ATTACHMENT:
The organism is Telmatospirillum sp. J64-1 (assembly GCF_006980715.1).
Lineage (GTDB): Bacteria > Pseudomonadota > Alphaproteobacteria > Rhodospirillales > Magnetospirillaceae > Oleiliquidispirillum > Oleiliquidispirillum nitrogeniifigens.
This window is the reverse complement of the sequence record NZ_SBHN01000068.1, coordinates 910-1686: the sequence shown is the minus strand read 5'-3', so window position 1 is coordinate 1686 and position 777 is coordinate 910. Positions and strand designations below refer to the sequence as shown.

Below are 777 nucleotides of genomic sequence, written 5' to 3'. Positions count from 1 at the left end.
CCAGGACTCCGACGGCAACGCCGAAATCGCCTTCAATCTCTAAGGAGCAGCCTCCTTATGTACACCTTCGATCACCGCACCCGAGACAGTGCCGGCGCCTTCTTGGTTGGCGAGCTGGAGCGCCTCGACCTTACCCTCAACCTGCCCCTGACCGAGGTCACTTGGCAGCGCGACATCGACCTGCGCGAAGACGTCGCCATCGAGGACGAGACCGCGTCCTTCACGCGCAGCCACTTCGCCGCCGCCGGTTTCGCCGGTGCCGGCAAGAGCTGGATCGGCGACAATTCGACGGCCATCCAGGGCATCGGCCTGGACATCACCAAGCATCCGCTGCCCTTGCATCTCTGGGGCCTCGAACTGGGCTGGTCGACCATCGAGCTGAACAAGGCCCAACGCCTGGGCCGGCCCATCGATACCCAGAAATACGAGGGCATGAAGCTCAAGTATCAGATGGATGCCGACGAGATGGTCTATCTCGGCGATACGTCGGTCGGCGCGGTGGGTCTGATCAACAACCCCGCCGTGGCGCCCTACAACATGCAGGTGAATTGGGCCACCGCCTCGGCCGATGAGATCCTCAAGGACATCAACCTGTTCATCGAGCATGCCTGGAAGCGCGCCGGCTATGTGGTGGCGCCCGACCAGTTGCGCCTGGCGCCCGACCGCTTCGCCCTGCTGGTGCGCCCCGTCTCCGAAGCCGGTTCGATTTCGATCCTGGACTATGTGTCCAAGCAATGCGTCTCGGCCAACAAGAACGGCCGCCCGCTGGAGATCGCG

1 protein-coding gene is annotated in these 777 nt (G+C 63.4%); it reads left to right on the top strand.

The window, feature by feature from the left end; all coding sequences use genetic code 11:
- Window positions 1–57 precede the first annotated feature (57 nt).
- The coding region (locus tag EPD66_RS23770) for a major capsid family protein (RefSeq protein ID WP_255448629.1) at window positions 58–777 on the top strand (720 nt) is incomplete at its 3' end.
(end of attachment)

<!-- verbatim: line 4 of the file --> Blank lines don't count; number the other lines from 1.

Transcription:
Below are 777 nucleotides of genomic sequence, written 5' to 3'. Positions count from 1 at the left end.